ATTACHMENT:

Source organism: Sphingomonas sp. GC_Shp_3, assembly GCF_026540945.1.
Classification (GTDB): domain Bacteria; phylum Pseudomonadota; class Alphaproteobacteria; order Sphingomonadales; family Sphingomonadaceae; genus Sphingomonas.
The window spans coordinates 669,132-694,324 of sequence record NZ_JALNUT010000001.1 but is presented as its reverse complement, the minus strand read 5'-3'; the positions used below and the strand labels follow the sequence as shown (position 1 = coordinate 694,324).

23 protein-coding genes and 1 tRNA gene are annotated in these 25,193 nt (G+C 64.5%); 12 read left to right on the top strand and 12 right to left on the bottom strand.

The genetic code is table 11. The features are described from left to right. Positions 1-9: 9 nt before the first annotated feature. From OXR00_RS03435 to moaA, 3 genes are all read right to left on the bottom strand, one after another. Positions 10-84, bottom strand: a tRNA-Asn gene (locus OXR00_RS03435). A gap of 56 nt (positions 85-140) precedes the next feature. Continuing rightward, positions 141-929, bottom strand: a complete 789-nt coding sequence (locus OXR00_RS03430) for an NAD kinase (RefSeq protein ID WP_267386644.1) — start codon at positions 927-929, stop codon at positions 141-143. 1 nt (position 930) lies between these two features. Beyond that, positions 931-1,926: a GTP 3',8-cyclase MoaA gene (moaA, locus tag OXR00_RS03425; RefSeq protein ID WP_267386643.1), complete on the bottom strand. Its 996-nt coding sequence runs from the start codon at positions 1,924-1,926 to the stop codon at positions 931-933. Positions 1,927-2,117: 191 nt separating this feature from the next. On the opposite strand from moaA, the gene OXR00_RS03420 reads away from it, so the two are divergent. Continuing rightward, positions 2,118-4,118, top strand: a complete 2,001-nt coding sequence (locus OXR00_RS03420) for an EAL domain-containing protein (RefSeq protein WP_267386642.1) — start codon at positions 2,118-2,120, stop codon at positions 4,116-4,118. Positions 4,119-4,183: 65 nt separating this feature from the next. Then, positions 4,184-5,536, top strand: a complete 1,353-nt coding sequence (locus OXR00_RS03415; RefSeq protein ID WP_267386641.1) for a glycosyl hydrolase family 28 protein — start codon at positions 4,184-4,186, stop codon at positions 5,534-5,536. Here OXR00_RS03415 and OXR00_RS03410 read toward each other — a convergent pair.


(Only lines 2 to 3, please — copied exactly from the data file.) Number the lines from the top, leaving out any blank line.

Classification (GTDB): domain Bacteria; phylum Pseudomonadota; class Alphaproteobacteria; order Sphingomonadales; family Sphingomonadaceae; genus Sphingomonas.
The window spans coordinates 669,132-694,324 of sequence record NZ_JALNUT010000001.1 but is presented as its reverse complement, the minus strand read 5'-3'; the positions used below and the strand labels follow the sequence as shown (position 1 = coordinate 694,324).